Last Sunday's Gospel seems rich in its simplicity and invitation: "Come to me, all you who labor and are burdened, and I will give you rest."
Let us not be fooled. Although Jesus' words can conveniently be used for just about anyone who appears tired, this invitation specifically comes after a chapter of teaching his disciples how to be apostles, people sent out on a mission. They are instructed to go to the "lost sheep of the house of Israel" (Matthew 10:6). They are instructed to "be shrewd as serpents and simple as doves," because "I am sending you like sheep in the midst of wolves" (Matthew 10:16).
He continues, "When they persecute you in one town, flee to another" (Matthew 10:23). "And do not be afraid of those who kill the body but cannot kill the soul" (Matthew 10:28).
Jesus' invitation is more than just a "come and follow me." Jesus invites us to learn from him, so that we will live moments that are life-giving in this loved and loving community with the One who sent me and the One who is also an advocate. Jesus' invitation is to live in the fullness of God's reign now and later.
This instruction seems to be in contradiction with the current church's message of who can pray and be community together or even deserves full human rights in the workplace.
Lutheran theologian Elisabeth Johnson writes:
The religious leaders in Matthew's story are also complicit with the Roman rulers in maintaining the imperial system. The common people labor wearily under Roman occupation, in which the ruling elite secure wealth, status, and power at the expense of the lowly. Jesus rejects this social order as contrary to God's will: "You know that the rulers of the Gentiles lord it over them, and their great ones are tyrants over them. It will not be so among you; but whoever wishes to be great among you must be your servant, and whoever wishes to be first among you must be your slave; just as the Son of Man came not to be served but to serve, and to give his life a ransom for many" [Matthew 20:25-28].
Since Jesus is the way, the truth, and the life (John 14:6), he reassures people that he is "meek and humble of heart." Because he is humble, his teaching is light. His teaching may not be easy or without consequence, but it is light nonetheless. His manner is humble and his teaching is light.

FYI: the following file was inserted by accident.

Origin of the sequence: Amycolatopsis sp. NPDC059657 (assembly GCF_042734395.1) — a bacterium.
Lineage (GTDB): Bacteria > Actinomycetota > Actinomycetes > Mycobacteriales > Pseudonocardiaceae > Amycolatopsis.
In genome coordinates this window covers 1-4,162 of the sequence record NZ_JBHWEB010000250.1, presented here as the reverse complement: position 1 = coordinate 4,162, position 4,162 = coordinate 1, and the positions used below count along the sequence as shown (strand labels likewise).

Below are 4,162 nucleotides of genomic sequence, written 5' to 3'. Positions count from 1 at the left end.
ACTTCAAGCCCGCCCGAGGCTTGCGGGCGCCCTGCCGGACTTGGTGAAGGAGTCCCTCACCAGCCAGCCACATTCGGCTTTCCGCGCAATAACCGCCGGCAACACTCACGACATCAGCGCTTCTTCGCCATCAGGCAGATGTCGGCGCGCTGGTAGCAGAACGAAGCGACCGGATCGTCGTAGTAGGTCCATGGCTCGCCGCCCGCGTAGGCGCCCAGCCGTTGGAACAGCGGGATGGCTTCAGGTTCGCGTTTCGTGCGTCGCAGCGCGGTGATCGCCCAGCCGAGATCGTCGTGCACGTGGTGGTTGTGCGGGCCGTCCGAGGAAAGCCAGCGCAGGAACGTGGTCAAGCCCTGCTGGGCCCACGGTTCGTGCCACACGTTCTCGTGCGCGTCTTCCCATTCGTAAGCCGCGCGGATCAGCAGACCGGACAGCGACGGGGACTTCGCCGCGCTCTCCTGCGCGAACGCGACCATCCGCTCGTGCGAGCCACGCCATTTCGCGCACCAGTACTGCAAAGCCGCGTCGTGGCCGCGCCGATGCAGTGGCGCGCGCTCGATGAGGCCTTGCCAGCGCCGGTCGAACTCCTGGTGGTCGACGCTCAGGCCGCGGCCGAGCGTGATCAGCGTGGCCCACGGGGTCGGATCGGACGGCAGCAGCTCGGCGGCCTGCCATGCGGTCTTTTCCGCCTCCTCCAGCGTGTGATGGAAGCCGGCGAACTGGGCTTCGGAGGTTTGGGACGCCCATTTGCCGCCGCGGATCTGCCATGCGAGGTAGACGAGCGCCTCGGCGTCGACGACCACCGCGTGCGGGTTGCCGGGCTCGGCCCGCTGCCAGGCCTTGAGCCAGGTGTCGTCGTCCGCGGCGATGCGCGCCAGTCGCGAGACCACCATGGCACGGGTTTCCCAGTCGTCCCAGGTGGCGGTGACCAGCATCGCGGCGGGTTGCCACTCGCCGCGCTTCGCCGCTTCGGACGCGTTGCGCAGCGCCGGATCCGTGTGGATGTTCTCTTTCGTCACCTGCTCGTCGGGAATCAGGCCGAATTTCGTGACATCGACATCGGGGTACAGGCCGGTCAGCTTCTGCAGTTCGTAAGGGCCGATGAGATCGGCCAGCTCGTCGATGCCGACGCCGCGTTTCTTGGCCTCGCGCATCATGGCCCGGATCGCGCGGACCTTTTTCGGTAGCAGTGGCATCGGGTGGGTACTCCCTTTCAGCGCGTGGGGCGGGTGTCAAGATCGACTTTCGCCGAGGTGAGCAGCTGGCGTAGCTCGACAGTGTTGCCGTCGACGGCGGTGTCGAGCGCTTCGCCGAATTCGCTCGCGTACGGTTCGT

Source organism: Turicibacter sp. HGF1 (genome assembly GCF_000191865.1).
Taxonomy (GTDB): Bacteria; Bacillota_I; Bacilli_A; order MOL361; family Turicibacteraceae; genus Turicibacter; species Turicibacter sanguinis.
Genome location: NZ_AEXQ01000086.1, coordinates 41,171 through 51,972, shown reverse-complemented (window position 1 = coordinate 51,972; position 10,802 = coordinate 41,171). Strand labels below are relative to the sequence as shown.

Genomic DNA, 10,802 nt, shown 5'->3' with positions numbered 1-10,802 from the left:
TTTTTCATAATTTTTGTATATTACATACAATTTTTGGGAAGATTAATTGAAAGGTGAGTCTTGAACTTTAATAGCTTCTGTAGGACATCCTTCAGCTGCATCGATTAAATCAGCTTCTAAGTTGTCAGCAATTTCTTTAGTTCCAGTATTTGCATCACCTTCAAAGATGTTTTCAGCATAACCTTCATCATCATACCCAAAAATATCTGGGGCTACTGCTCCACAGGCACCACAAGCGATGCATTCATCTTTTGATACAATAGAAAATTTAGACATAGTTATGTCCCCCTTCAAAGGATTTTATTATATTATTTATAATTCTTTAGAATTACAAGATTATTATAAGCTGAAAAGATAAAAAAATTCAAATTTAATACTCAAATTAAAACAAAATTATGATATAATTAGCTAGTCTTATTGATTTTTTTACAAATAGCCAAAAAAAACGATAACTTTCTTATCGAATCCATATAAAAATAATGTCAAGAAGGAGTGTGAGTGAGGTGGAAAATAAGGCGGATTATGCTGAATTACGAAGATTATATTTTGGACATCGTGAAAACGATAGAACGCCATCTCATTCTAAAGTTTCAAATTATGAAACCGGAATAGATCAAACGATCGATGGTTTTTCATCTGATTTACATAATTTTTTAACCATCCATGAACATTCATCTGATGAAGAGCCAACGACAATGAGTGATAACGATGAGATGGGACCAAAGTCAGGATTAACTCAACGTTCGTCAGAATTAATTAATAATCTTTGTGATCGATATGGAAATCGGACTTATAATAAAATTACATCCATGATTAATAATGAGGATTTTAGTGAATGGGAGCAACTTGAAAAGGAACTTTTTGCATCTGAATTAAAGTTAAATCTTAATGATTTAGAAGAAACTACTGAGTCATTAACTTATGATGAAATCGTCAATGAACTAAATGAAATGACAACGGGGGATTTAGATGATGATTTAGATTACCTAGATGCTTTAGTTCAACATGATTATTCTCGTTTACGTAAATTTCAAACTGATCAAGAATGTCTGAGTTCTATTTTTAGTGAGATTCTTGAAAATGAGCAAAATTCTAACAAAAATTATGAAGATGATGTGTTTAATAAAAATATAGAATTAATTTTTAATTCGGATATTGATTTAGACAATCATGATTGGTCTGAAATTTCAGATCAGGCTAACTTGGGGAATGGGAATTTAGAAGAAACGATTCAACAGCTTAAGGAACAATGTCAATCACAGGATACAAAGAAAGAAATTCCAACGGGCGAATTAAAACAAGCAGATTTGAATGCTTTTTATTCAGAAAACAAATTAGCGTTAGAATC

This lightness is true because he shares in carrying the load with us all. The burden of loving, especially the least of these, is shared by others, including Jesus, and that's why this burden becomes light.
I once heard humility being described as standing in the light of your truth. Phillips Brooks, who wrote the lyrics to the Christmas hymn "O Little Town of Bethlehem," is quoted as saying, "The true way to be humble is not to stoop until you are smaller than yourself, but to stand at your real height against some higher nature that will show you what the real smallness of your greatness is."
Jesus' approach to proclaiming God's reign is beyond self-absorption, embraces a larger complexity of relationship and power, and resists the temptation to exaggerate his importance. Brooks' manner of humility applies to Jesus' way of loving, teaching, challenging, inviting, consoling, caring.
Our society and presumptive and emerging "leaders" place heavy burdens on many of us, but especially on those who may not fit into the dominant heteronormative, able-bodied, speak-English-only, respectability-politicking boxes that our imperialist, white-supremacist, capitalist patriarchy (bell hooks) privileges and prioritizes. Many Brown and Black, gay, transgender essential workers are the common people whose labor we depend on. Jesus cautions us against religious leaders who place the weight and burden of oppression and slavery upon their backs.
Jesus challenges this social order and invites all of us who are weighed down by the burdens imposed upon us. He invites us to rest. This rest (in Greek, anapausis can refer to rest as death, as Sabbath, or as an end to war) points to an end of reality as we know it. God continues the story in a new way, refreshed, renewed, re-organized and enlivened.
God calls us all, especially those who are laboring within a system that dehumanizes them, ignores them, takes advantage of them, even kills them. It's just us. We are the JUST us, or the justice, Jesus calls and invites into rest and friendship.
Come to me, all you who labor and are burdened, and I will give you rest. Take my yoke upon you and learn from me, for I am meek and humble of heart; and you will find rest for yourselves. For my yoke is easy, and my burden light.
[Jocelyn A. Sideco is a retreat leader, spiritual director and innovative minister who specializes in mission-centered ministry. Visit her online ecumenical ministry, In Good Company or email her at firstname.lastname@example.org.]
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